Command Module, Apollo 14

The Apollo 14 Command Module, nicknamed "Kitty Hawk," was recovered from a successful Pacific Ocean splashdown on February 9, 1971. The lunar landing mission began with a successful launch on January 31, 1971. Mission Commander Alan Shepard and Lunar Module Pilot Edgar Mitchell landed the Lunar Module "Antares" in the Fra Mauro region of the moon, the original goal of the aborted Apollo 13 mission, four and one half days after launch. During nine hours of lunar exploration, the astronauts used a two-wheeled cart for transporting equipment, collected 96 pounds of lunar material, and set up lunar surface experiments.

The Apollo 14 Command module (CM 110), with most of the internal instruments, panels, controls and couches removed by NASA for reuse, was declared surplus and transferred from NASA to the Smithsonian in 1974.

Transferred from the National Aeronautics and Space Administration

Country of Origin
United States of America

Astronaut
Alan B. Shepard Jr.
Edgar Dean Mitchell
Manufacturer
North American Rockwell
Astronaut
Stuart A. Roosa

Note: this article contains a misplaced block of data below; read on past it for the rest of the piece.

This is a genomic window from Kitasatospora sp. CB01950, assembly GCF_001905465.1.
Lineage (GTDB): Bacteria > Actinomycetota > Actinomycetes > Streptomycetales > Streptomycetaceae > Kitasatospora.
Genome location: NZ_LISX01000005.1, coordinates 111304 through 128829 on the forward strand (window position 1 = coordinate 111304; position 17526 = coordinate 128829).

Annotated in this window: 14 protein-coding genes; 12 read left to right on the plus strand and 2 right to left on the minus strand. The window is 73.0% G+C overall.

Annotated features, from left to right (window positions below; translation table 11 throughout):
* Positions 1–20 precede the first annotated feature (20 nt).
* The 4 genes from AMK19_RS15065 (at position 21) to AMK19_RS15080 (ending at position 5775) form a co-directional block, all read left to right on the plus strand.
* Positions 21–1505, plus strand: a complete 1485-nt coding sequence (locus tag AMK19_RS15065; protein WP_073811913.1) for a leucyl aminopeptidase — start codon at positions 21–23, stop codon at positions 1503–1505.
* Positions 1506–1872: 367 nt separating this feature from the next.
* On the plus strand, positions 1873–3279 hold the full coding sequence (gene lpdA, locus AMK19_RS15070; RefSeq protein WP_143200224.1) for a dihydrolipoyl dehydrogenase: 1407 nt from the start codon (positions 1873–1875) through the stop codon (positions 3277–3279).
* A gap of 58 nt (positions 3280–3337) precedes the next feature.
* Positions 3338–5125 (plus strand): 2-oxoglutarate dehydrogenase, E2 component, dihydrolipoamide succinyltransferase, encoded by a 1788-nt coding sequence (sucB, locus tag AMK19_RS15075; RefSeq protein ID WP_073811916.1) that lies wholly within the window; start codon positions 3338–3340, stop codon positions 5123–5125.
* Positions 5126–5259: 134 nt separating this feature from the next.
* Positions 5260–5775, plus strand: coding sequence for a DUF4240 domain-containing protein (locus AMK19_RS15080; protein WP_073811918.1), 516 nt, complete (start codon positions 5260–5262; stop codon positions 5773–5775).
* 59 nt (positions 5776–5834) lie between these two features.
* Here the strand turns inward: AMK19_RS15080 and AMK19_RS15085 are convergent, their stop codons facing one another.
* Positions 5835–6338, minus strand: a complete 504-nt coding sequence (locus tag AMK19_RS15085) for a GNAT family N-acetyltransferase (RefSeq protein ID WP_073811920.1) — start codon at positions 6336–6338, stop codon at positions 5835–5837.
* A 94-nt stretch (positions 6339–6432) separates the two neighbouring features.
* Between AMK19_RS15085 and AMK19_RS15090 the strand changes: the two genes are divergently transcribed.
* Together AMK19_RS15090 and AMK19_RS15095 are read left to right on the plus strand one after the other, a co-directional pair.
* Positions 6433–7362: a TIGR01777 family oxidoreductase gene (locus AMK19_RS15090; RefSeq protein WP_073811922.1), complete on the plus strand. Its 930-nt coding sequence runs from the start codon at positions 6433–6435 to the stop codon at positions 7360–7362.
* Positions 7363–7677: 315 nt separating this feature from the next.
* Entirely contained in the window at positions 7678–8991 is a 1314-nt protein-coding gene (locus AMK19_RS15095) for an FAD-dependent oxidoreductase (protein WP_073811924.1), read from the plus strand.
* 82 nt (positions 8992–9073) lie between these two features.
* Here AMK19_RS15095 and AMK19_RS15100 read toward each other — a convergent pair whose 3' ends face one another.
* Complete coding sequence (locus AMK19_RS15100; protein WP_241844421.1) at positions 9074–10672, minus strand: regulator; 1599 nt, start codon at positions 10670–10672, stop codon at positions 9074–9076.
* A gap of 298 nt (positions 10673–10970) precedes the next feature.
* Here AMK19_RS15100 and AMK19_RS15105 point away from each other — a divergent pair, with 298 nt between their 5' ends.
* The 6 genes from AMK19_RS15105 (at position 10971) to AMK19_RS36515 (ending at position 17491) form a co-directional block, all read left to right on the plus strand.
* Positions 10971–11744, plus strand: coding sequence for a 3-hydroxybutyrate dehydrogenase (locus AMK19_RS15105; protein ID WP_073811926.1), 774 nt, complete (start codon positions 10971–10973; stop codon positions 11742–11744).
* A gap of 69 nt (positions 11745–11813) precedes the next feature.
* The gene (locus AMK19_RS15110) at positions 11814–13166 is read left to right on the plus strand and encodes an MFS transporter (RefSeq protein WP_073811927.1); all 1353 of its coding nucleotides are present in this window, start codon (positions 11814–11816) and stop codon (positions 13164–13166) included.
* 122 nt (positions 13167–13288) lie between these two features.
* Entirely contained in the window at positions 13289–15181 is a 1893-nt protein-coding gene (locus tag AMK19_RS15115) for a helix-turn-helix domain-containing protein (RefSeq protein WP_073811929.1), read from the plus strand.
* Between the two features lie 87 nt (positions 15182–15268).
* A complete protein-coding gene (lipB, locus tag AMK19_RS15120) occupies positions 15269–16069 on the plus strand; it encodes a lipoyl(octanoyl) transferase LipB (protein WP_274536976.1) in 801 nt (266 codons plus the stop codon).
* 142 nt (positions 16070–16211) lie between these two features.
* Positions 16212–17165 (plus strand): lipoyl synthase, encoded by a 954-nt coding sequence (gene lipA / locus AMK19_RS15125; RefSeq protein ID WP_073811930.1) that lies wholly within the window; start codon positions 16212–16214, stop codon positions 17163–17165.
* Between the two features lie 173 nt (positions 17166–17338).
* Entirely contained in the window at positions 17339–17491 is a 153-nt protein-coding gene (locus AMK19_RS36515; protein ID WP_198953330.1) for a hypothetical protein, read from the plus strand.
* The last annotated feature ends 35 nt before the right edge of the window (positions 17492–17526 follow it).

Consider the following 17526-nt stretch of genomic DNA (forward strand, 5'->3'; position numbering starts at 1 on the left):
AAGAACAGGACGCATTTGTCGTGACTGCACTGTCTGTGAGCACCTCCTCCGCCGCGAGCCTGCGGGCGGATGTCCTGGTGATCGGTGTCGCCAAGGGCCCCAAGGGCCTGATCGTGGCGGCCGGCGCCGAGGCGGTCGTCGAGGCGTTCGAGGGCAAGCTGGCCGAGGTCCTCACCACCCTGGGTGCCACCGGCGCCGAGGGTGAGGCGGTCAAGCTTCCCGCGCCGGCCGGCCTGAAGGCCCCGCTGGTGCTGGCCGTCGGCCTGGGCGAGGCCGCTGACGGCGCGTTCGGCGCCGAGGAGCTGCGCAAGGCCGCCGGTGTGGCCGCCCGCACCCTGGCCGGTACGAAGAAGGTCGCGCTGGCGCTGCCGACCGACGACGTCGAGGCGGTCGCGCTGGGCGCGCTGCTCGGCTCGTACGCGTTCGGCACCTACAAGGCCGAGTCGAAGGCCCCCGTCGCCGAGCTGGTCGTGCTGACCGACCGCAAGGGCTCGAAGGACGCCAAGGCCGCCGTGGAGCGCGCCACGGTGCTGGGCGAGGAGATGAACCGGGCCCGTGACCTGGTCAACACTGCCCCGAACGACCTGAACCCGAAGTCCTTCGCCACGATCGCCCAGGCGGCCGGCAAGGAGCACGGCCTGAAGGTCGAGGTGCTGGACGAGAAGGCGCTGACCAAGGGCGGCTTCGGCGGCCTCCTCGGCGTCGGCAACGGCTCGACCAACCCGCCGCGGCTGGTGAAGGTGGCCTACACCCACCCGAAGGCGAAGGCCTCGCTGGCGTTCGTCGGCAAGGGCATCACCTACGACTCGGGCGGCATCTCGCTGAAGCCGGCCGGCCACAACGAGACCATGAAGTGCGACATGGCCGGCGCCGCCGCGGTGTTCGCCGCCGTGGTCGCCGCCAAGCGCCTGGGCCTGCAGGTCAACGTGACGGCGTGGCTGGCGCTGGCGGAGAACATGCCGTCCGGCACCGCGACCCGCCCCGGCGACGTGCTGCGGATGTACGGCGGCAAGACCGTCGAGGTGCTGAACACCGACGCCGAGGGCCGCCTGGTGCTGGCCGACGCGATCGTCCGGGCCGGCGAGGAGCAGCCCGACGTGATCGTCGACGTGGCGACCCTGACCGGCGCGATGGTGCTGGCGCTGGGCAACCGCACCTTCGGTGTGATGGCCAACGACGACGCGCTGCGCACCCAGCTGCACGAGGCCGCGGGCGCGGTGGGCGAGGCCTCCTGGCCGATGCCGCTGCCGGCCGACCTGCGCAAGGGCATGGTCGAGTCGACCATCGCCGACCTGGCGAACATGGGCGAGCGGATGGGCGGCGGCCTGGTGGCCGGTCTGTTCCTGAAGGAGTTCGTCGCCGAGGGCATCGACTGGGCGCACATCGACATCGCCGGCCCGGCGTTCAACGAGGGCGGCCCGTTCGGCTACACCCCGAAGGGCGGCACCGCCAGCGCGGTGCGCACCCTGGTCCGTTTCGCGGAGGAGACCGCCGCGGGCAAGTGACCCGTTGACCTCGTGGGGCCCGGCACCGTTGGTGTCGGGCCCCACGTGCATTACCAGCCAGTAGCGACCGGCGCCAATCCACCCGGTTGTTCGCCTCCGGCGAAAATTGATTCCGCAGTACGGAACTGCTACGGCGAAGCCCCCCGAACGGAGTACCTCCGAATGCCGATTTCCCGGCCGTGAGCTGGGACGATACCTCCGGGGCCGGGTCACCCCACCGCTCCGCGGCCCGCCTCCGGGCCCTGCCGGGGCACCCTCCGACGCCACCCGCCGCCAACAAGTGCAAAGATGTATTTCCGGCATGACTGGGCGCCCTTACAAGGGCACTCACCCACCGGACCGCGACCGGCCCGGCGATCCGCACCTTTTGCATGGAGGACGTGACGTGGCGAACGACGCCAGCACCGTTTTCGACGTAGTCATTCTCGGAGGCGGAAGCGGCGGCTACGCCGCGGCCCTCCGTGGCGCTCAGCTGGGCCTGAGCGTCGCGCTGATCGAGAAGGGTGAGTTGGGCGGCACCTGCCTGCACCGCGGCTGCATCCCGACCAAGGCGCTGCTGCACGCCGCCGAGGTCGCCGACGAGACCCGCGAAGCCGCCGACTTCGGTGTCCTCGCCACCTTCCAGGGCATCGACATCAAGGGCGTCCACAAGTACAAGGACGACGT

Type
SPACECRAFT-Manned

Materials
Aluminum alloy, stainless steel, and titanium structures. Outer shell - stainless steel honeycomb between stainless steel sheets. Crew compartment inner shell - aluminum honeycomb between aluminum alloy sheets.
Epoxy-resin ablative heat shield covers outside.
Dimensions
Overall: 127 in. tall x 154 in. diameter (322.58 x 391.16cm)

The Apollo 14 Command Module, nicknamed "Kitty Hawk," was recovered from a successful Pacific Ocean splashdown on February 9, 1971. The lunar landing mission began with a successful launch on January 31, 1971. Mission Commander Alan Shepard and Lunar Module Pilot Edgar Mitchell landed the Lunar Module "Antares" in the Fra Mauro region of the moon, the original goal of the aborted Apollo 13 mission, four and one half days after launch. During nine hours of lunar exploration, the astronauts used a two-wheeled cart for transporting equipment, collected 96 pounds of lunar material, and set up lunar surface experiments.

The Apollo 14 Command module (CM 110), with most of the internal instruments, panels, controls and couches removed by NASA for reuse, was declared surplus and transferred from NASA to the Smithsonian in 1974.

Transferred from the National Aeronautics and Space Administration

Country of Origin
United States of America

Astronaut
Alan B. Shepard Jr.
Edgar Dean Mitchell
Manufacturer
North American Rockwell
Astronaut
Stuart A. Roosa

Type
SPACECRAFT-Manned

Materials
Aluminum alloy, stainless steel, and titanium structures. Outer shell - stainless steel honeycomb between stainless steel sheets. Crew compartment inner shell - aluminum honeycomb between aluminum alloy sheets.
Epoxy-resin ablative heat shield covers outside.
Dimensions
Overall: 127 in. tall x 154 in. diameter (322.58 x 391.16cm)

ID: A19750212000